Well, you have to use the heap if you want to use objects. Objects are inherently pointers on the stack (or inside other objects) to memory chunks in the heap.
Unlike C++ where you can put objects on the stack or heap, Java does things differently.
Even in C++, it's a good idea to use the heap for objects that must outlive the function they were created in. You probably can avoid it but you may find yourself with a performance problem with all the copy constructors.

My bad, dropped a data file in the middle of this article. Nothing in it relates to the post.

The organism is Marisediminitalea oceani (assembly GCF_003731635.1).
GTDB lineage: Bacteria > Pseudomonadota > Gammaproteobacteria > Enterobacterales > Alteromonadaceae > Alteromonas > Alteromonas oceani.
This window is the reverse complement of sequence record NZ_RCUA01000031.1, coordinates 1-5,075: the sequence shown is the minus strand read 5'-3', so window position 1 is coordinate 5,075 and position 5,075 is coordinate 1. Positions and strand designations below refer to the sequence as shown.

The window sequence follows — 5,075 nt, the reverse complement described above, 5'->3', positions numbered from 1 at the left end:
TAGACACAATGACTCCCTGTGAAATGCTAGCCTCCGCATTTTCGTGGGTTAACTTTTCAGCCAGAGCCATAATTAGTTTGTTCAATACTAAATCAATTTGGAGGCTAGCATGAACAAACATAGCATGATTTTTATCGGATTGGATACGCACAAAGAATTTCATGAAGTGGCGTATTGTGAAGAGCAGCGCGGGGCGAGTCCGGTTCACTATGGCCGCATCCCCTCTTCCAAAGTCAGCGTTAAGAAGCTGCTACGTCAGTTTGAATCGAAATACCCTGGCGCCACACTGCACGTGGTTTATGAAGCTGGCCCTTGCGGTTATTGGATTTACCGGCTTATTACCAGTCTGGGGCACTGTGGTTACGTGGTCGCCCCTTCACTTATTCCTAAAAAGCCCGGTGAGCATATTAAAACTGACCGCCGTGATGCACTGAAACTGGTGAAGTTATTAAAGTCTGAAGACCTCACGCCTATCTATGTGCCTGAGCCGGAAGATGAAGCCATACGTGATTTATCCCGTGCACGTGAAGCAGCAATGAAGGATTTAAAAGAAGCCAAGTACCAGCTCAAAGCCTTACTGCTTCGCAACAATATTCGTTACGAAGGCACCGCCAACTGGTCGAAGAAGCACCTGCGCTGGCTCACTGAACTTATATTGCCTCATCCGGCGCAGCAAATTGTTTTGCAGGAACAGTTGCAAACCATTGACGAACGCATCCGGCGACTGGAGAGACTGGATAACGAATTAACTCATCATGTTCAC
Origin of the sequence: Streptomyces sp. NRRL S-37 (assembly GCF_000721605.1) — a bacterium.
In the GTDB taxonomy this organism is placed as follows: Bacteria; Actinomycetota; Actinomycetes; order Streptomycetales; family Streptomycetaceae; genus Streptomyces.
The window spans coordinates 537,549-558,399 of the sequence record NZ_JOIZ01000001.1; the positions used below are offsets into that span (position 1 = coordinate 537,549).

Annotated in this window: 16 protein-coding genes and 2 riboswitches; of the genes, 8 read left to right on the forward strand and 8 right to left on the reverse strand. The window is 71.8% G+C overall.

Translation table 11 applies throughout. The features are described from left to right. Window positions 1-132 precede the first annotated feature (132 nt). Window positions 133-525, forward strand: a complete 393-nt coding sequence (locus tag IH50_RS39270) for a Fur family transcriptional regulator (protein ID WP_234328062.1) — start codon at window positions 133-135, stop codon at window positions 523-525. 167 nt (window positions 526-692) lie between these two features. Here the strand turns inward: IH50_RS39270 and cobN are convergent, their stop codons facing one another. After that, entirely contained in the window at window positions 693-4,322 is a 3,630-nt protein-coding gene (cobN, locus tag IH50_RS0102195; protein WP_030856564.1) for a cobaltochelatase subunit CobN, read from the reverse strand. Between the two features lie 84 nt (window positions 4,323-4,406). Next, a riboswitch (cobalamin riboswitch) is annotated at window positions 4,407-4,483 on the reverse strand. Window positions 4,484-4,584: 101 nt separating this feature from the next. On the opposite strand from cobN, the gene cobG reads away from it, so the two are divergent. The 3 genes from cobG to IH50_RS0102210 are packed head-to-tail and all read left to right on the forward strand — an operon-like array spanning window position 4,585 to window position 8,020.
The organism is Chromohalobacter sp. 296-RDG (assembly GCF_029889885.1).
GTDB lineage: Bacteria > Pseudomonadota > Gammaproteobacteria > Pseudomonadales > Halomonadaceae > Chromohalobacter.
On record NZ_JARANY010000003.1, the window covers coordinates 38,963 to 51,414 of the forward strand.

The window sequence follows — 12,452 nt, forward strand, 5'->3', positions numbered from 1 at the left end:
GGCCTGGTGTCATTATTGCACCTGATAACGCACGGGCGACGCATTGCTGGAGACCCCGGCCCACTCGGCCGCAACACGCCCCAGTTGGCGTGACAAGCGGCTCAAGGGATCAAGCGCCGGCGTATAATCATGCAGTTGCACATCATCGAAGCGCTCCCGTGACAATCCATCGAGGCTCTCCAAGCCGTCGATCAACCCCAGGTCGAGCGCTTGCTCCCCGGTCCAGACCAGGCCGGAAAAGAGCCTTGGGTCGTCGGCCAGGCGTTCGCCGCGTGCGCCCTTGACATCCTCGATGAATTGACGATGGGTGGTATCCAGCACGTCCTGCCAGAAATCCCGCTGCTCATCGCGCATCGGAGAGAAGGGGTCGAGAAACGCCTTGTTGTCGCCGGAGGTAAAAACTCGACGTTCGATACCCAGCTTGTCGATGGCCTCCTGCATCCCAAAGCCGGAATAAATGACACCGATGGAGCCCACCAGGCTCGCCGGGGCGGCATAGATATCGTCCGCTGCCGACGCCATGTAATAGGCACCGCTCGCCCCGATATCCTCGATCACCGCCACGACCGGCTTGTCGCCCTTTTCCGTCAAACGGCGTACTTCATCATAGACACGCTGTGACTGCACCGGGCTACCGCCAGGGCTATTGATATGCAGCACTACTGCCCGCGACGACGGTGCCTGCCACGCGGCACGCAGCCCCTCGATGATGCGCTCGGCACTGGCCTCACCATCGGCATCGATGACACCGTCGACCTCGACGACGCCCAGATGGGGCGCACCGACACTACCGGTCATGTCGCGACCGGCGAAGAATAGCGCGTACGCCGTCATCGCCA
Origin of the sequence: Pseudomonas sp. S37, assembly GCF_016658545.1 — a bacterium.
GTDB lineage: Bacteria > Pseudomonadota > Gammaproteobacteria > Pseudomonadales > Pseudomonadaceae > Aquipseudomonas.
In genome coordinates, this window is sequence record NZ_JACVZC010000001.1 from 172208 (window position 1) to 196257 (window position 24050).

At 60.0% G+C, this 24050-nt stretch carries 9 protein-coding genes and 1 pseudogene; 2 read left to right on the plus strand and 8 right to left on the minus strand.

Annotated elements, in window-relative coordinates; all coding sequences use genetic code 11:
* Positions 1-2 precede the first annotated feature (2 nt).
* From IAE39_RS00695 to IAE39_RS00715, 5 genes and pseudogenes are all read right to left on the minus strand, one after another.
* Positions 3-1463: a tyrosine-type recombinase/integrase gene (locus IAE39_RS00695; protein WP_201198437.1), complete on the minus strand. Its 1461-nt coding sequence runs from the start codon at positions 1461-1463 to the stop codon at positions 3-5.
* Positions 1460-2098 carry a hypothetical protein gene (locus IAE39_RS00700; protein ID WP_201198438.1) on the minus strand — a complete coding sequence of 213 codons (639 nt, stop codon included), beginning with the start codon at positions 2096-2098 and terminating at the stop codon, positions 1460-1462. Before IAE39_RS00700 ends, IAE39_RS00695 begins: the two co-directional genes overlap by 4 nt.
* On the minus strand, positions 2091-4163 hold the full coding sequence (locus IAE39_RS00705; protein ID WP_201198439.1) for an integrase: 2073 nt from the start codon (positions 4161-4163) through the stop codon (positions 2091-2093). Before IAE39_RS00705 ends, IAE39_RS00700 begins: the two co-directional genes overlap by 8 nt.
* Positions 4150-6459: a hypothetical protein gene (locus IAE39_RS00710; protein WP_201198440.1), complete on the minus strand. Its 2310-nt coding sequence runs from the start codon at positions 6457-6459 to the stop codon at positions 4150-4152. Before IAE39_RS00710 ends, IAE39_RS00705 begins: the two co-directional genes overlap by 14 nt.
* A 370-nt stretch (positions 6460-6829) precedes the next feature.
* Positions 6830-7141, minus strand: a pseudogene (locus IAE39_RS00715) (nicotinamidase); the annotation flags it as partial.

As to your edit:
Is there any other kind of memory which we can think of alternative to Heap and Stack?
Sure there is: Static data members, the ones where there's only one per class rather than one per instantiated object must go somewhere. These can't be on the stack since they may disappear when you exit from a function. And they can't belong to an particular object.
These (at least in the Sun/Oracle JVM) go into the Method area.
In addition, you should not think of there being one stack. Every thread gets its own stack on creation.
There's also the runtime constant pool and stacks for native (non-Java) calls.
There's lots of information on the JVM internals here regarding that aspect but keep in mind there may be a distinction between the logical machine and the implementation.